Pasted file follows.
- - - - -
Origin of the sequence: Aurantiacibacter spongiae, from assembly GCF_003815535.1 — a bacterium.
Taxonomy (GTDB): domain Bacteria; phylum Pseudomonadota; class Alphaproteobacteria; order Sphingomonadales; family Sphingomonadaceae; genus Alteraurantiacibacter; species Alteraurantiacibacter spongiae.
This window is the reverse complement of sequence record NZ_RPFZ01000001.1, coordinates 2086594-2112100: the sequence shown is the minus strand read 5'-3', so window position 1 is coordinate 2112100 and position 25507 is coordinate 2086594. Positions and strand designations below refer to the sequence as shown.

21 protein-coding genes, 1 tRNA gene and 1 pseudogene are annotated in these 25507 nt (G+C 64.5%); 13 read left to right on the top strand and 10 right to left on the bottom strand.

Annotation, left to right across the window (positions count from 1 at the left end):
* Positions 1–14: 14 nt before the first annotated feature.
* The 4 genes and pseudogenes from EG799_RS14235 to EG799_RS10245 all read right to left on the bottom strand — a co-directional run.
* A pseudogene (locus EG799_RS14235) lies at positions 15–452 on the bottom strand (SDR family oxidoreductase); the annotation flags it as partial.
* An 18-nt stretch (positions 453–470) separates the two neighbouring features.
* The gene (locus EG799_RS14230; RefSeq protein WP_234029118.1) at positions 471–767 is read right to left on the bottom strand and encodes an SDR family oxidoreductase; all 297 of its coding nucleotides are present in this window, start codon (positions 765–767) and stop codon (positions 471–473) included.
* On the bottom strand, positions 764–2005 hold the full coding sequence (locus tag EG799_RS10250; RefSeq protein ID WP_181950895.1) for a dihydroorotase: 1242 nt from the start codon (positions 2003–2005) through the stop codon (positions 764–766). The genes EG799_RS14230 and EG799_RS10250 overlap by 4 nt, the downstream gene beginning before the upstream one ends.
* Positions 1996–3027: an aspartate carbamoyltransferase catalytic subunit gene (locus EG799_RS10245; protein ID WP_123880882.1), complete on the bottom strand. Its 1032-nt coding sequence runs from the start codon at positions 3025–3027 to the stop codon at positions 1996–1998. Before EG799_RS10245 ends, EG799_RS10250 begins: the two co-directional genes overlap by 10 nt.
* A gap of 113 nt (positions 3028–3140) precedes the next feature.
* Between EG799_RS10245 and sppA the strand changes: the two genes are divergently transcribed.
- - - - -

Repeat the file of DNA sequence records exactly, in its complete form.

Origin of the sequence: Aurantiacibacter spongiae, from assembly GCF_003815535.1 — a bacterium.
Taxonomy (GTDB): domain Bacteria; phylum Pseudomonadota; class Alphaproteobacteria; order Sphingomonadales; family Sphingomonadaceae; genus Alteraurantiacibacter; species Alteraurantiacibacter spongiae.
This window is the reverse complement of sequence record NZ_RPFZ01000001.1, coordinates 2086594-2112100: the sequence shown is the minus strand read 5'-3', so window position 1 is coordinate 2112100 and position 25507 is coordinate 2086594. Positions and strand designations below refer to the sequence as shown.

21 protein-coding genes, 1 tRNA gene and 1 pseudogene are annotated in these 25507 nt (G+C 64.5%); 13 read left to right on the top strand and 10 right to left on the bottom strand.

Annotation, left to right across the window (positions count from 1 at the left end):
* Positions 1–14: 14 nt before the first annotated feature.
* The 4 genes and pseudogenes from EG799_RS14235 to EG799_RS10245 all read right to left on the bottom strand — a co-directional run.
* A pseudogene (locus EG799_RS14235) lies at positions 15–452 on the bottom strand (SDR family oxidoreductase); the annotation flags it as partial.
* An 18-nt stretch (positions 453–470) separates the two neighbouring features.
* The gene (locus EG799_RS14230; RefSeq protein WP_234029118.1) at positions 471–767 is read right to left on the bottom strand and encodes an SDR family oxidoreductase; all 297 of its coding nucleotides are present in this window, start codon (positions 765–767) and stop codon (positions 471–473) included.
* On the bottom strand, positions 764–2005 hold the full coding sequence (locus tag EG799_RS10250; RefSeq protein ID WP_181950895.1) for a dihydroorotase: 1242 nt from the start codon (positions 2003–2005) through the stop codon (positions 764–766). The genes EG799_RS14230 and EG799_RS10250 overlap by 4 nt, the downstream gene beginning before the upstream one ends.
* Positions 1996–3027: an aspartate carbamoyltransferase catalytic subunit gene (locus EG799_RS10245; protein ID WP_123880882.1), complete on the bottom strand. Its 1032-nt coding sequence runs from the start codon at positions 3025–3027 to the stop codon at positions 1996–1998. Before EG799_RS10245 ends, EG799_RS10250 begins: the two co-directional genes overlap by 10 nt.
* A gap of 113 nt (positions 3028–3140) precedes the next feature.
* Between EG799_RS10245 and sppA the strand changes: the two genes are divergently transcribed.